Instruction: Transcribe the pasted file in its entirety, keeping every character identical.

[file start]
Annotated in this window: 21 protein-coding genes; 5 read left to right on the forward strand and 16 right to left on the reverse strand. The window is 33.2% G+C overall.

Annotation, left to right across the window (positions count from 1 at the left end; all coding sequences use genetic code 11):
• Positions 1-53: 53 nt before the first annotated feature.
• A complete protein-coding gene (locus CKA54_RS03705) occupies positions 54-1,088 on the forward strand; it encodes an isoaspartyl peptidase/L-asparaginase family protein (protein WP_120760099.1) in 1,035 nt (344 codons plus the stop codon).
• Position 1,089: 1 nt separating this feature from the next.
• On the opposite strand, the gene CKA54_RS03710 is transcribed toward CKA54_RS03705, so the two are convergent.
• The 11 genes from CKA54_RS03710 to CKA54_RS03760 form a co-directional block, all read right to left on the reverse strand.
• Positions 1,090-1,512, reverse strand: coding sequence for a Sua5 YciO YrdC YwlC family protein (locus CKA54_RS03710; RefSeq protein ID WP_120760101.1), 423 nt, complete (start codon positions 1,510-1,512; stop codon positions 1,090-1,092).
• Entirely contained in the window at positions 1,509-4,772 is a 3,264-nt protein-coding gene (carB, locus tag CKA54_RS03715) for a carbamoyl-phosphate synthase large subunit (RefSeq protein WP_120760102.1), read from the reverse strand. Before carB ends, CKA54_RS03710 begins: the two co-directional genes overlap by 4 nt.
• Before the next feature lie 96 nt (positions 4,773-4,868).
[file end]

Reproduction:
Annotated in this window: 21 protein-coding genes; 5 read left to right on the forward strand and 16 right to left on the reverse strand. The window is 33.2% G+C overall.

Annotation, left to right across the window (positions count from 1 at the left end; all coding sequences use genetic code 11):
• Positions 1-53: 53 nt before the first annotated feature.
• A complete protein-coding gene (locus CKA54_RS03705) occupies positions 54-1,088 on the forward strand; it encodes an isoaspartyl peptidase/L-asparaginase family protein (protein WP_120760099.1) in 1,035 nt (344 codons plus the stop codon).
• Position 1,089: 1 nt separating this feature from the next.
• On the opposite strand, the gene CKA54_RS03710 is transcribed toward CKA54_RS03705, so the two are convergent.
• The 11 genes from CKA54_RS03710 to CKA54_RS03760 form a co-directional block, all read right to left on the reverse strand.
• Positions 1,090-1,512, reverse strand: coding sequence for a Sua5 YciO YrdC YwlC family protein (locus CKA54_RS03710; RefSeq protein ID WP_120760101.1), 423 nt, complete (start codon positions 1,510-1,512; stop codon positions 1,090-1,092).
• Entirely contained in the window at positions 1,509-4,772 is a 3,264-nt protein-coding gene (carB, locus tag CKA54_RS03715) for a carbamoyl-phosphate synthase large subunit (RefSeq protein WP_120760102.1), read from the reverse strand. Before carB ends, CKA54_RS03710 begins: the two co-directional genes overlap by 4 nt.
• Before the next feature lie 96 nt (positions 4,773-4,868).